This symposium, “International Pandemic Lawmaking: Conceptual and Practical Issues,” was convened with two primary aims: to shed light on the inequities and imbalances exposed by global pandemic response, and to advocate recommendations on which principles should guide the framing and drafting of a potential international instrument on pandemic preparedness and response.
However, while good principle can guide good action, to be effective it must be more than good principle; and more substance is needed than good design. Thus, these symposium posts published each day on Bill of Health and the Verfassungsblog, along with our accompanying editorials, look not only to the design of such an instrument, but also its implementation and enforcement.
The SARS-CoV-2 pandemic has brought global health structures into sharp relief: it exposed the gross inequalities and inequities of health care access, as well as the symbiosis between human rights, health care, politics, economics, and the law. National lockdowns, stay-at-home mandates, business and educational establishment closures, and consequent mass unemployment – primarily of low-skilled and casual workers – have disproportionately and negatively impacted vulnerable and marginalized groups, including women, children, minorities and indigenous communities. While unprecedented sums for social welfare packages have been disbursed, they have been ineffective in forestalling escalating rates of poverty and inequality.
The locus of authority for pandemic response has been primarily within national executives, and often to the exclusion of any international coordination or influence, representing, in effect, a nationalization of response.
The chasm between international law and national law responses to COVID-19 is reflected in the comparative poverty of references to international norms or standards in the actions and decisions taken at the national level. Measures adopted have made scarce reference to the International Health Regulations (2005). The limited observable engagement with international human rights obligations in executive decision-making or national discussions on the legitimacy, proportionality, temporariness, and legality of pandemic responses only provide further evidence of this gap.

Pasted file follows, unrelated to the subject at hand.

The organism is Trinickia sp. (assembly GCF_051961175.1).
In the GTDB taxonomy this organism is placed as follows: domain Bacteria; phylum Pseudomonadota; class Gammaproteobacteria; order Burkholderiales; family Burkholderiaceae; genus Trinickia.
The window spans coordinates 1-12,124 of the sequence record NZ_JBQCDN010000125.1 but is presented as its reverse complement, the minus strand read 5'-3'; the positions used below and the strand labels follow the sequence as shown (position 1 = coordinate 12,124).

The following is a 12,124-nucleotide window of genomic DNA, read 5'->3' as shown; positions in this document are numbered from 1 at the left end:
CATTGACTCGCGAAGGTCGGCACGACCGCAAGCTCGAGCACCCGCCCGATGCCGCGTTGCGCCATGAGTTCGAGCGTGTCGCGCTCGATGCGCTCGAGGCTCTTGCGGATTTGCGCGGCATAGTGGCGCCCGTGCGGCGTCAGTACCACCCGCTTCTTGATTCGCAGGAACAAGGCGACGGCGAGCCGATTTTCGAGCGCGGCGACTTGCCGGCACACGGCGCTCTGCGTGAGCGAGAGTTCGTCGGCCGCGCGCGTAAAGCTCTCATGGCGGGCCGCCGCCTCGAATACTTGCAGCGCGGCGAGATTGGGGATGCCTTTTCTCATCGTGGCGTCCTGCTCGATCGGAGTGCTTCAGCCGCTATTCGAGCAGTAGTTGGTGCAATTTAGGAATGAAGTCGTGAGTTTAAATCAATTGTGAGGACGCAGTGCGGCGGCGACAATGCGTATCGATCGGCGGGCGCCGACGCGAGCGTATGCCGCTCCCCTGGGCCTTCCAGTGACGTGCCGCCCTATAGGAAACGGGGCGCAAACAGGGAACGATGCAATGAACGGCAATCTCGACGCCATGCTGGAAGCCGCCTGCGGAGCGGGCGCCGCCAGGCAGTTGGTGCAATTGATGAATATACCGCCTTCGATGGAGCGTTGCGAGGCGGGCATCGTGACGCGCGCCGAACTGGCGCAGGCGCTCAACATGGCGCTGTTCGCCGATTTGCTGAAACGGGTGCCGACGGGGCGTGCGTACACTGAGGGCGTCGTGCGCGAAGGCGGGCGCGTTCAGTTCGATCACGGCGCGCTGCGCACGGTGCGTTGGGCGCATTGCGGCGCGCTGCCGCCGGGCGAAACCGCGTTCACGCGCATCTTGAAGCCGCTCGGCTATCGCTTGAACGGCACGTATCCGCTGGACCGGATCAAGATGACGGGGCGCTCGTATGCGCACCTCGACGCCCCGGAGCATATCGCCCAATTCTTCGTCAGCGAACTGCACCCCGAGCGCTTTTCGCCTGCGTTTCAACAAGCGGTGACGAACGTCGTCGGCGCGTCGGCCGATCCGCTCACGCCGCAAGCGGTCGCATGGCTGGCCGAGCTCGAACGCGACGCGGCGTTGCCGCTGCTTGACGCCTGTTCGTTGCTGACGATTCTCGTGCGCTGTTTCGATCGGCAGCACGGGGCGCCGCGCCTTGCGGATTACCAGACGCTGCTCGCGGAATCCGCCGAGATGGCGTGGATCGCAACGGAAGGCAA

While calls for solidarity have echoed in the global context of sharing information and data, there are sharp divides in the willingness to share the fruits of that labor in the intellectual property for diagnostics and vaccines. In May 2021, the Director-General of the World Health Organization highlighted with concern that 75% of all vaccines had been administered in only ten countries, and, to date, less than 3% of people in low-income states have received at least one dose, compared to almost 60% in high-income states. It is within this context that a special session of the World Health Assembly is scheduled to take place in November 2021 to discuss a potential international instrument on pandemic preparedness and response.
The Symposium seeks not only to inform the upcoming international discussions on a new legal instrument, but to widen the debates.
Leading scholars and rising voices from around the globe will inter alia advocate for: global regulatory standards to recognize mutual interest and prevent transboundary harm; the integration of gender and intersectional equality mechanisms; a framework for data governance; and the international institutionalization of sharing transparent information and technical expertise; as well as means by which isolationist nationalized institutional processes for decision-making in pandemic preparedness and response can be eschewed in favor of a collective and coordinated global effort. The Symposium will showcase a range of perspectives, from enthusiastic embrace of a pandemic treaty, to skepticism surrounding the geopolitics of such a law-making exercise.
In hosting this Symposium, we join with other communities of scholars and advocates engaged in similar debates across regional fora, and from different disciplinary perspectives, and recognize the problem of siloed discussion. Publishing our editorials in English, French, and Spanish on blogs based in the U.S. and Germany, with webinars hosted in the U.K. presenting speakers based around the globe, we hope to recognize and invite wide participation in this essential debate on a collective challenge.
In the opening to this Symposium, we offer some initial thoughts: As evidenced, rhetoric of solidarity and sharing responsibility often only echoes until the bill for health is put on the table. Invocations for the essential importance of human rights must recognize the underlying socio-legal complexities in how they may be realized. The global asymmetries in capacity to respond must be reflected: for legitimacy, collective investment, and sheer quality, a democratized process involving wide representation and participation from varied constituencies, including civil society both within and across countries of differing income and resource levels, must be present.
To be integrated with any serious consequence, a new instrument on pandemic response must engage with the boundaries of national constitutional or other public norms. States must also pay more than lip service to the obligations of international human rights instruments in the limitation and derogation of rights. A first hurdle, however, is to justify the need for such a new instrument where it does not replicate the inadequacies, limitations, and incapacities of past and existing instruments.
Joelle Grogan, on behalf of the Editors.